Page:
What You Need to Know About Supplements

By Temma Ehrenfeld and Sherry Baker @temmaehrenfeld
October 13, 2022
What You Need to Know About Supplements

The belief that supplements are harmless because they’re “natural” is a myth. They may not contain what you think, and they’re not necessarily harmless.

Supplements can be expensive. So, be sure you’re getting what you’re paying for and that there’s actual evidence the supplement could help you — and won’t do harm.

The belief that supplements are harmless because they’re “natural” is a myth. Nature has produced many poisons. Also, we’ve heard so much hype about “natural products” that it’s hard to remember those capsules you’re taking didn’t fall from a tree.

They are manufactured and sometimes contain contaminants or materials that are not listed on the ingredients label. What’s more, taking too much of certain supplements can be harmful.


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The U.S. Food and Drug Administration (FDA) does regulate both dietary supplement products and dietary ingredients — up to a point. The FDA regulation of dietary supplements falls under a different set of rules than those covering "conventional" foods and drugs. Specifically, manufacturers and distributors of dietary supplements and dietary ingredients are prohibited from selling products that are adulterated or misbranded. 

That means the supplement manufacturers are responsible for evaluating the safety and labeling of their products before marketing to make sure they safe. What’s more, supplements are not drugs and cannot claim they are intended to treat, diagnose, prevent, or cure a disease or condition.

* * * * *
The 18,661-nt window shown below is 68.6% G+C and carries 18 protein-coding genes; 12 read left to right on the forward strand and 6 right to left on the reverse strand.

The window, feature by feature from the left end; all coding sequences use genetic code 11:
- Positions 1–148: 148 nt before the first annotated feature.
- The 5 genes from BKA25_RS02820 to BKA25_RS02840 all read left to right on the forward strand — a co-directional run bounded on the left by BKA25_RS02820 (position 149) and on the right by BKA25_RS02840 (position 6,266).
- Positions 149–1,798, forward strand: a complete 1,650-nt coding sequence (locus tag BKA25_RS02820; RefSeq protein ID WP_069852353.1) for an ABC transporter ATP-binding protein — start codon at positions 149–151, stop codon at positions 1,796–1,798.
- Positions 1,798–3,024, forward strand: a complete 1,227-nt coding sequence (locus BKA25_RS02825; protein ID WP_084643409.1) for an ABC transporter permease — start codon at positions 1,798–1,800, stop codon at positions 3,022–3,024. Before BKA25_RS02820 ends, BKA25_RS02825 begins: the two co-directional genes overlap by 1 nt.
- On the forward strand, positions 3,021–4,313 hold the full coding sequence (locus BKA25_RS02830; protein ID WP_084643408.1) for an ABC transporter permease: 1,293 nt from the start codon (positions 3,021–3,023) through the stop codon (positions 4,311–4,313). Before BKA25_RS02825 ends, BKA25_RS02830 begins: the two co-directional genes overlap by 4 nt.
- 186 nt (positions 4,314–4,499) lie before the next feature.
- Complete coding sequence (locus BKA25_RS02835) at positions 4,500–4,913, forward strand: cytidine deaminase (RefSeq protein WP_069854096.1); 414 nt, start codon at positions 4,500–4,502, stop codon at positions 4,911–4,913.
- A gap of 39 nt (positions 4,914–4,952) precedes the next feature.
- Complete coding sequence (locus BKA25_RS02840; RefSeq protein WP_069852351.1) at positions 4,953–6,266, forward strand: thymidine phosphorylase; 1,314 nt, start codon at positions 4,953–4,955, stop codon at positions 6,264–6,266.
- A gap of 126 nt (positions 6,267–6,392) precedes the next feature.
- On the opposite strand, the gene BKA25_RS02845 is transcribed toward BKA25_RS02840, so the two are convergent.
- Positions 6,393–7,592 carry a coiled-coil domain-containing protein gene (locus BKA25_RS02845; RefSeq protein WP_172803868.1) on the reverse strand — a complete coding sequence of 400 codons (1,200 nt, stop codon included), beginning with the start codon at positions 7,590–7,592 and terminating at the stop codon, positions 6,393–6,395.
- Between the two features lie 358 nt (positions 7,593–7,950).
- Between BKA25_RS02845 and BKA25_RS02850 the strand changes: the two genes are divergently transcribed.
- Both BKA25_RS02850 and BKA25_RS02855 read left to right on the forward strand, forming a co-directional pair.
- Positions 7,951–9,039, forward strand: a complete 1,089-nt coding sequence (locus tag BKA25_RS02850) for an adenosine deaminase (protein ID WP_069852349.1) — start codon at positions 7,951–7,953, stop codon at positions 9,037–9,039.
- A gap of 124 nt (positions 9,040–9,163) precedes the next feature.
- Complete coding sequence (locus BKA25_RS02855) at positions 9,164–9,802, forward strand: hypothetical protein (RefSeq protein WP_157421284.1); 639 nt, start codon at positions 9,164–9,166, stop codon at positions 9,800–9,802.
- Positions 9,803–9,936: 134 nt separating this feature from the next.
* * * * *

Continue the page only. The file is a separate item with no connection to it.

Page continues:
Supplement labels and ads must not make medical claims, such as “reduces pain” or “treats heart disease,” the FDA points out. The FDA also has the authority to take action against any adulterated or misbranded dietary supplement product being sold.

Because supplements aren’t regulated or clinically tested like drugs, however, there’s no guarantee that their contents match the label. While rare, sometimes the contents of mislabeled or contaminated supplements are not exposed until people taking them become ill.

People may also be paying for specific herbal products that contain something else, without their knowledge. A case in point: When Canadian researchers tested 44 popular herbal products from 12 companies, they found that a third had no trace of the plant on the bottle’s label — but another plant instead. The rest had been contaminated with other plants or contained mostly fillers.

In a famous example of mislabeled supplements, research by the New York Attorney General's office revealed popular supplements sold as GNC, Target, Walmart, and Walgreens store brands were contaminated or did not contain the correct ingredients listed — and the stores were told to stop selling the products.

The good news is that the FDA has created the Dietary Supplement Ingredient Advisory List, to warn consumers about ingredients in supplements that may be harmful.